Connect with us

Equipment

GolfWRX Members Choice: The best players irons of 2018

Published

on

The bedrock of GolfWRX.com is the community of passionate and knowledgeable golfers in our forums, and we put endless trust in the opinions of our GolfWRX Members. No other group of golfers in the world tests golf clubs as frequently or as extensively, or is armed with as much in-depth information about the latest technology.

So we asked our GolfWRX Members, “What are the the best players irons on 2018?” (Blades excluded. The membership voted on those here). As part of the voting process, we allowed members to vote for up to three irons they felt most worthy of the title, based on their testing of the forged offerings from 17 different manufacturers.

GolfWRX members are both discerning and carry handicaps lower than the general golfing population, so OEMs ought to (and do) take note of their feedback.

With the votes tallied, it’s time to take a look at the top-five vote getters of the bunch. And many thanks to all who voted! (See the full thread here).

No. 5: Ping iBlade (8.26 percent of votes)

Ping’s new iBlades fit the broadest definition of blade irons; they have the narrow soles, thin top lines, short blade lengths, minimal offset, maximum workability, excellent feedback and soft feel blade players want. They aren’t forged like most blades or blade-like irons, though, instead opting for a multi-material, cast chassis that Ping uses to boost forgiveness and distance. Think of them as “intelligent blades;” they’re a much smarter choice for blade players who don’t compete for a living, and even some who do.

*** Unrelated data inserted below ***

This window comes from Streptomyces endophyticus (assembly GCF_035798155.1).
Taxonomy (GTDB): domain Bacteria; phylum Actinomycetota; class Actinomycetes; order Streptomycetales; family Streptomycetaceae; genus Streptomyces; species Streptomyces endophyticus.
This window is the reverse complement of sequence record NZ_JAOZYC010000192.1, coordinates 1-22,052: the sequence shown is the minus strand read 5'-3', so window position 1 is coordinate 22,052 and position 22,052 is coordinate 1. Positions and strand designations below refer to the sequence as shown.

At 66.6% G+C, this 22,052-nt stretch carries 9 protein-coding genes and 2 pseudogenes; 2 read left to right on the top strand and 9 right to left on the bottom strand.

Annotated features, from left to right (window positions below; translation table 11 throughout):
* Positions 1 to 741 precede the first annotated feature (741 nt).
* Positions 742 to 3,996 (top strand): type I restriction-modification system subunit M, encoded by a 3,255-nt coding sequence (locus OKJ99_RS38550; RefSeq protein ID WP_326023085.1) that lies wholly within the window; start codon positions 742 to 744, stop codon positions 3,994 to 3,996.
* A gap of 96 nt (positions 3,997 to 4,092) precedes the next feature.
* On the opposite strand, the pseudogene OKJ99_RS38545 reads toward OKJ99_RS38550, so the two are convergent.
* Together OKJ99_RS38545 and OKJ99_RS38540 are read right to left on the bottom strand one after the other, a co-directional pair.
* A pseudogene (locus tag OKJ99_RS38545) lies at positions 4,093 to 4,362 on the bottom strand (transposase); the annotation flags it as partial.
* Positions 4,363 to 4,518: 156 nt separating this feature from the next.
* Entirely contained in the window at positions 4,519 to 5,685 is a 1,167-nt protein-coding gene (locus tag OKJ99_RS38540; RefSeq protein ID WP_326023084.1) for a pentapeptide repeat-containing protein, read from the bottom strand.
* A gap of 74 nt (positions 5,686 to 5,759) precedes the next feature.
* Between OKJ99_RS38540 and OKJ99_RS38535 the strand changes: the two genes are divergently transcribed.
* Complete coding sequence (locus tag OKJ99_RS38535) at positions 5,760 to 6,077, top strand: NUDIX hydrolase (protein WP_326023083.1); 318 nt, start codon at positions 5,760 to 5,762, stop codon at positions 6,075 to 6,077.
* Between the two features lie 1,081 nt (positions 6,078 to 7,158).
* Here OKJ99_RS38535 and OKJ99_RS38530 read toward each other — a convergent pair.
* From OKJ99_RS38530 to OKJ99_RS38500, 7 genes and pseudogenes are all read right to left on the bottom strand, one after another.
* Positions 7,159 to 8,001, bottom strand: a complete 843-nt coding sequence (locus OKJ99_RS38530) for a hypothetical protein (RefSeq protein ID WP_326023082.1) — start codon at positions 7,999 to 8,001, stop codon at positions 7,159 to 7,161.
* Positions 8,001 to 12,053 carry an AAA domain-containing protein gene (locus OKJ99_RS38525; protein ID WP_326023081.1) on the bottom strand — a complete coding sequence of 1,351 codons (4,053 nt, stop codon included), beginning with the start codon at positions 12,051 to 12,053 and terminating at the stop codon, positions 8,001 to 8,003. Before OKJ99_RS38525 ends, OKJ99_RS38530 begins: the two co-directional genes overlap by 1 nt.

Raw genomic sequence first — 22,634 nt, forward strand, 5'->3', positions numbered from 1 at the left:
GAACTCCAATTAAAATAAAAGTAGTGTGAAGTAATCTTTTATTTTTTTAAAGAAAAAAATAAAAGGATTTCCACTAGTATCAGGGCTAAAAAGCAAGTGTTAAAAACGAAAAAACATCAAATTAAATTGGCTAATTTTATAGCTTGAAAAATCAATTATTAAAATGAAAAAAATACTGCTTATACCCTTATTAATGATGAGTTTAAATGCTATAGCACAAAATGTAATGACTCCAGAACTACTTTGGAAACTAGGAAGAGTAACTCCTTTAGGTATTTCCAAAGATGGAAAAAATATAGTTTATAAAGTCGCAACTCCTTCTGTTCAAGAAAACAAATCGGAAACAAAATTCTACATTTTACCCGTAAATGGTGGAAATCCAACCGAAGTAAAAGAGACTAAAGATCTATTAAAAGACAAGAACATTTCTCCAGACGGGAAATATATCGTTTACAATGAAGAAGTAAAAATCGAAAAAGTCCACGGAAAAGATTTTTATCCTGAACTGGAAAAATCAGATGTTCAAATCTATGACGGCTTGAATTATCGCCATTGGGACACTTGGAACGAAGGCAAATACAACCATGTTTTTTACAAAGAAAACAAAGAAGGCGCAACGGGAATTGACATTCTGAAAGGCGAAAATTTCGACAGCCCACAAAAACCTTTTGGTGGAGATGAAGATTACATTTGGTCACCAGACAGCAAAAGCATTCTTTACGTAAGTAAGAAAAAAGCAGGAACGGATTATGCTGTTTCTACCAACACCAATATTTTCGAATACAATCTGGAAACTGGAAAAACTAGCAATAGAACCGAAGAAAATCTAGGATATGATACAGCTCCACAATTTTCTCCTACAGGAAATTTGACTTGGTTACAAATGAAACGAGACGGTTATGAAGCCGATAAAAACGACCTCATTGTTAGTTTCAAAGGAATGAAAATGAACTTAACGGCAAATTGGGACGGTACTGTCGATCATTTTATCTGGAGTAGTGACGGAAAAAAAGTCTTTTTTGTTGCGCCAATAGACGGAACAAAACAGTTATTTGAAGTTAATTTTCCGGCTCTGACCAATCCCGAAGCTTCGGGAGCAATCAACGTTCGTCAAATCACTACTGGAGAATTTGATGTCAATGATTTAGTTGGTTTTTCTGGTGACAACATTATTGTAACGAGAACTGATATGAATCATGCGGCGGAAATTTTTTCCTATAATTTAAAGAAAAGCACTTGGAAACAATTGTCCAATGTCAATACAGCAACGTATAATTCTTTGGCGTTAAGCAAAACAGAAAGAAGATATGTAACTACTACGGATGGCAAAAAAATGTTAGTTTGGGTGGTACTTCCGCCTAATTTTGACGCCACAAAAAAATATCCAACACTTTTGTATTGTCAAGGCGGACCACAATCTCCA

The iBlades offer more distance and more forgiveness than their predecessors, Ping’s S55 irons, as well as more refined look and feel that makes them more “blade-like” than they’ve ever been.

Related: Review: Ping iBlade irons

No. 4: Srixon Z 765 (8.41 percent)

Srixon’s no-frills approach to iron-making is refreshing in today’s golf equipment climate. The company forges its irons from 1020 carbon steel, and offers three distinct models than can please anyone from traditionalists (Z965) to forged cavity-back enthusiasts (Z765) to distance- or forgiveness-seeking crowds (Z565).